The Table feature in Excel (not to be confused with PivotTables or Data Tables!) is a great tool for organising and analysing large amounts of data. For this reason, like PivotTables, they are sometimes not used in pure financial modelling, but as a very useful tool in reporting and analysis, they are also worth a brief mention. See this article for more information about the use of Tables in Financial Modelling.
The two useful features of a Table are:
- A Table will automatically resize depending on the number of rows. If you have a formula or a PivotTable referencing the Table, additional data will automatically be included in the range.
- Formulas created within a Table are automatically populated, hence ensuring consistency in formulas for blocks of data – a fundamental point of financial modelling best practice.
TO CREATE A TABLE
- Organise your data so that it is arranged in a block, with headings on each column as shown in Figure 1. You can create this sheet yourself, or download the template here.
- Click on any cell within the sheet, and select Table from the Insert tab, or use the shortcut Control-T. In Excel 2011 for Mac, click on the Table tab, then click the New icon in the Table Options section of the ribbon.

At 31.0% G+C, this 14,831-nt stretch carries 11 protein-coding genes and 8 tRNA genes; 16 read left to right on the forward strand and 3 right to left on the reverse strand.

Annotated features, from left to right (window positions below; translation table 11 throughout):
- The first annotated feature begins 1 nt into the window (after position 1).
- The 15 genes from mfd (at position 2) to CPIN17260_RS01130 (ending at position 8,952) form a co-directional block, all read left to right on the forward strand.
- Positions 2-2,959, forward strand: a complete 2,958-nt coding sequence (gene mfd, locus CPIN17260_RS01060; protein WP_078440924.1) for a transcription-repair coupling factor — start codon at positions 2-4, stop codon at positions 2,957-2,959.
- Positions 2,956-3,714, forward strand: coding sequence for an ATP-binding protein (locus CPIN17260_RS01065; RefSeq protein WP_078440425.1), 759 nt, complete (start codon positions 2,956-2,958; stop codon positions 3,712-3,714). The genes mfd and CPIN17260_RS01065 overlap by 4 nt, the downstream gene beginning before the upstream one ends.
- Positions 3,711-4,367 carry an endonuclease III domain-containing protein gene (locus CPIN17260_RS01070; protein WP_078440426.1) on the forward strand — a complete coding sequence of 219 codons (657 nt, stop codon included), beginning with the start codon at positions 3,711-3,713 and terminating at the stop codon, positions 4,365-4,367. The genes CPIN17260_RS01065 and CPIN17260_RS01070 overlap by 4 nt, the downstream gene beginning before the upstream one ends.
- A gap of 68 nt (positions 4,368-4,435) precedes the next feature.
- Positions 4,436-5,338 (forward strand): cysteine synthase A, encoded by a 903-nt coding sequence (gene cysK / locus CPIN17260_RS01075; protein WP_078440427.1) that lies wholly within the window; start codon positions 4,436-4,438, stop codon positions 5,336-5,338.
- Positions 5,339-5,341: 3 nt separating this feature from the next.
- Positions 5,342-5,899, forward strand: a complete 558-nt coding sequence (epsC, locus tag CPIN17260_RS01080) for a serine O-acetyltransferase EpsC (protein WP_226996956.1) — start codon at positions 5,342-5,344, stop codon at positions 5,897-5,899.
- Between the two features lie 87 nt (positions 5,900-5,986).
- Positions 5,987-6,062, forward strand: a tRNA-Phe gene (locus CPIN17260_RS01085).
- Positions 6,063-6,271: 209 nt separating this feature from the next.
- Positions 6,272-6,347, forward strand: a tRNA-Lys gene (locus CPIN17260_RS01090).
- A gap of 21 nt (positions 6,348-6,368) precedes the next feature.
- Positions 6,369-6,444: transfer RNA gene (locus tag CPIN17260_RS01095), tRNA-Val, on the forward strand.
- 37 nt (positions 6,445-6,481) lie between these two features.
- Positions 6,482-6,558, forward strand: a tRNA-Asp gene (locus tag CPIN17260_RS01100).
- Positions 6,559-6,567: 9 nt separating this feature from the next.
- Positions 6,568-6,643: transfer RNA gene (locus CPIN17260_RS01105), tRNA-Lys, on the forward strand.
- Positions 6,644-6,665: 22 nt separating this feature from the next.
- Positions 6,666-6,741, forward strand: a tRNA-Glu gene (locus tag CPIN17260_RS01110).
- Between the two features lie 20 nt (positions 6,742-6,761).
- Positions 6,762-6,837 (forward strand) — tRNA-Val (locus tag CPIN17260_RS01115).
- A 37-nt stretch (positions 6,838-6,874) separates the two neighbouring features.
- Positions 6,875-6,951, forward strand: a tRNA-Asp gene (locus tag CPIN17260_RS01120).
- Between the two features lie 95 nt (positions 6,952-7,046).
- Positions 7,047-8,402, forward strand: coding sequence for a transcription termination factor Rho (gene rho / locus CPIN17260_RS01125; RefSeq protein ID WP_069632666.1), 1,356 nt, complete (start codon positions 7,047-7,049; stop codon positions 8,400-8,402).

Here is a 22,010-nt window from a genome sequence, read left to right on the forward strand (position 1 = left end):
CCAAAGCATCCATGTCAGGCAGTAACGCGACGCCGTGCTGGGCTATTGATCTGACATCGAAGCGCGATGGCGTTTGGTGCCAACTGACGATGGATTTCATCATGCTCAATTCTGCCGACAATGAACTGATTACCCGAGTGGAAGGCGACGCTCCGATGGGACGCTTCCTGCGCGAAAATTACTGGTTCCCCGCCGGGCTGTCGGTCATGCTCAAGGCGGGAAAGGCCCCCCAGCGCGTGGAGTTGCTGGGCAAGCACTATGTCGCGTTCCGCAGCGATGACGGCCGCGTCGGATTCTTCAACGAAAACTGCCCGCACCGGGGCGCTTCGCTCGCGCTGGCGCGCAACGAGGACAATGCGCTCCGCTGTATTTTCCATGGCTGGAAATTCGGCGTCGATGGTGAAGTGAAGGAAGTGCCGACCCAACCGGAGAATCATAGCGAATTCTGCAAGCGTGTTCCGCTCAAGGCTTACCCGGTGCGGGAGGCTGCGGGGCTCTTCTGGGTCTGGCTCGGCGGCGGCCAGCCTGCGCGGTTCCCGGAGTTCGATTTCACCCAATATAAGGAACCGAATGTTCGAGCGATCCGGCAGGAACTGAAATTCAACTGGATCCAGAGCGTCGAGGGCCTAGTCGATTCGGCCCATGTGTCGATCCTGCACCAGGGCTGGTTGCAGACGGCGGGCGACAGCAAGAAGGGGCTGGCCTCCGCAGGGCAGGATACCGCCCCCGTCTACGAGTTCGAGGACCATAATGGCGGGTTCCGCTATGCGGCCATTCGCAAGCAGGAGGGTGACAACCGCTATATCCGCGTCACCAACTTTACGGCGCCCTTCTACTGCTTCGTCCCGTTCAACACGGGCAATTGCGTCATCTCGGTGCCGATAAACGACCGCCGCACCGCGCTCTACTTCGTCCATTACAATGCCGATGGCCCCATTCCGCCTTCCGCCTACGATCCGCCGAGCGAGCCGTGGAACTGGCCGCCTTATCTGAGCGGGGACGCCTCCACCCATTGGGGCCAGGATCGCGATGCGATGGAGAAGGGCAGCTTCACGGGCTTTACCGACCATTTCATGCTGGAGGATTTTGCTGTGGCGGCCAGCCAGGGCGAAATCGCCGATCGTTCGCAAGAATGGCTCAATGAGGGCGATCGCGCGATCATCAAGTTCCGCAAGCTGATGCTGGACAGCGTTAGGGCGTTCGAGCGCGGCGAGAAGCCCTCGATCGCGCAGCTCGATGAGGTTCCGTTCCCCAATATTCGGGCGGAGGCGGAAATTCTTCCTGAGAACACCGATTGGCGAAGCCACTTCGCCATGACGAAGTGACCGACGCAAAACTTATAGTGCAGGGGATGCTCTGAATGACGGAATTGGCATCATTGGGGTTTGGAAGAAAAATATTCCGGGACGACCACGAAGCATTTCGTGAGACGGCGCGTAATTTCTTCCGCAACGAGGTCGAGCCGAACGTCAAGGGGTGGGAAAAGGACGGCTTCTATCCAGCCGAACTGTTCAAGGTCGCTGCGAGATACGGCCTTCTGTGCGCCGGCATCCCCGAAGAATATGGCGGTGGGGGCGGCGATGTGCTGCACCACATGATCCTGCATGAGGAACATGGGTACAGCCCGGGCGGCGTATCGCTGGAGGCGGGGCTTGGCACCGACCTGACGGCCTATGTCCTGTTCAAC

- This will bring up the Create Table dialog box and if your data is arranged correctly with headings on each column, you can leave the tick box “My table has headers” selected, and press OK.
- When the table has been created, it will format the table using alternate fill colour. You can easily change the colours from the Table Styles section on the Table Tools Design tab.
- Note that you can also change the name of the table in the Table Name box in the far right of the Design tab. In Excel 2011 for Mac, click on Rename on the tables ribbon. (The Table Name box has been highlighted in Figure 1). This is similar to creating a named range, and makes your table easier to refer to in formulas and PivotTables.
- Now try typing in an extra heading such as “GST” in cell E1. You’ll see that the table automatically expands to include the additional column. If you add a formula in cell E2, you’ll see that the formula is automatically copied down the entire column in the table.
Structured Reference Tables are covered in the Data Analysis & Dashboard Reporting in Excel course which runs as a live workshop in Sydney, Melbourne and Brisbane.